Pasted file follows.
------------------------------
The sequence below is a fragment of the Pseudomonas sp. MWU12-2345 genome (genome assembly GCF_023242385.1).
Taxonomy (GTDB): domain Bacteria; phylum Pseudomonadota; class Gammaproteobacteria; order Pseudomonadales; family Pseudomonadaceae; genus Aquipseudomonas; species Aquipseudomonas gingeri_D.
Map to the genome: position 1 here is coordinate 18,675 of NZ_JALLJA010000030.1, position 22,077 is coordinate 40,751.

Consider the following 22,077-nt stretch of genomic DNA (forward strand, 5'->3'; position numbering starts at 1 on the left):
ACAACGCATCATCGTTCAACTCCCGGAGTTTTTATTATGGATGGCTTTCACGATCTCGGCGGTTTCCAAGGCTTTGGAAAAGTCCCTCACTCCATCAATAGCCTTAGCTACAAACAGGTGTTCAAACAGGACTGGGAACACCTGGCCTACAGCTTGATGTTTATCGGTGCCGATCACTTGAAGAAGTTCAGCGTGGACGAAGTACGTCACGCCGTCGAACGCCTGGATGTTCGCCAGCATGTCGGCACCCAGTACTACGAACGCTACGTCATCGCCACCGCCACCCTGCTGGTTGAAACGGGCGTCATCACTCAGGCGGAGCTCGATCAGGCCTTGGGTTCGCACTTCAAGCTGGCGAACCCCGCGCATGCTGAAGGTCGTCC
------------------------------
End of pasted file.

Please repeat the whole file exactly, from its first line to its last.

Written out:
The sequence below is a fragment of the Pseudomonas sp. MWU12-2345 genome (genome assembly GCF_023242385.1).
Taxonomy (GTDB): domain Bacteria; phylum Pseudomonadota; class Gammaproteobacteria; order Pseudomonadales; family Pseudomonadaceae; genus Aquipseudomonas; species Aquipseudomonas gingeri_D.
Map to the genome: position 1 here is coordinate 18,675 of NZ_JALLJA010000030.1, position 22,077 is coordinate 40,751.

Consider the following 22,077-nt stretch of genomic DNA (forward strand, 5'->3'; position numbering starts at 1 on the left):
ACAACGCATCATCGTTCAACTCCCGGAGTTTTTATTATGGATGGCTTTCACGATCTCGGCGGTTTCCAAGGCTTTGGAAAAGTCCCTCACTCCATCAATAGCCTTAGCTACAAACAGGTGTTCAAACAGGACTGGGAACACCTGGCCTACAGCTTGATGTTTATCGGTGCCGATCACTTGAAGAAGTTCAGCGTGGACGAAGTACGTCACGCCGTCGAACGCCTGGATGTTCGCCAGCATGTCGGCACCCAGTACTACGAACGCTACGTCATCGCCACCGCCACCCTGCTGGTTGAAACGGGCGTCATCACTCAGGCGGAGCTCGATCAGGCCTTGGGTTCGCACTTCAAGCTGGCGAACCCCGCGCATGCTGAAGGTCGTCC